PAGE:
A hypothesis on the selective neutrality of relative lengths of karyotype chromosomes was tested. Idiograms expected based on an assumption of selective neutrality of chromosome lengths were compared with actual idiograms in more than a hundred mammalian species. The observed idiograms differed from those expected in a similar manner: in the observed idiograms, the longest chromosomes were shorter, and the shortest were longer than expected. It is suggested that karyotype chromosome variation is limited by selection against chromosome rearrangements that produce very long or very short chromosomes. An analysis of reciprocal translocations in the mouse and Drosophila showed that translocations generating chromosomes of extreme lengths were more deleterious than those generating normal-sized chromosomes. A working hypothesis was advanced stating that within-karyotype variation of chromosome lengths is accounted for by two factors: chromosome rearrangements and natural selection. Chromosome rearrangements tend to randomize relative chromosome lengths in a karyotype, whereas natural selection acts to equalize them.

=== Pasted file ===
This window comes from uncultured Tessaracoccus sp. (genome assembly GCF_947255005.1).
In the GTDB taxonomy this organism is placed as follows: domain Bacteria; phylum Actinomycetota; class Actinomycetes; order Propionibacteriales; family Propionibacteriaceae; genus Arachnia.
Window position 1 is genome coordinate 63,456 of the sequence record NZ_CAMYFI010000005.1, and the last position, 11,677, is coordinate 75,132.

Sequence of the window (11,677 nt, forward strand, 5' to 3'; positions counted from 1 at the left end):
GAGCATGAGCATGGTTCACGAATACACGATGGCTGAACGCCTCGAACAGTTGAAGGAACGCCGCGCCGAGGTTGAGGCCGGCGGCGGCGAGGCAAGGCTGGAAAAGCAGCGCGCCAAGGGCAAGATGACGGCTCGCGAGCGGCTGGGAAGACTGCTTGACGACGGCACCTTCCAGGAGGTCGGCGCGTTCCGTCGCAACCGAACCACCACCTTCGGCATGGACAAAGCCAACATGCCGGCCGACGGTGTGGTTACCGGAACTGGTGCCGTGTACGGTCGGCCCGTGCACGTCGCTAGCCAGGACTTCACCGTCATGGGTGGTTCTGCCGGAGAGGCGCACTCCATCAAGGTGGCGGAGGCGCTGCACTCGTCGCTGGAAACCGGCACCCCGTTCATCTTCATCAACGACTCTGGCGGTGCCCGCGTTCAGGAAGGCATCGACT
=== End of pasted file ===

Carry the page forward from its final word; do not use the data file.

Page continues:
|Original language||English (US)|
|Number of pages||15|
|State||Published - Dec 1 2000|
ASJC Scopus subject areas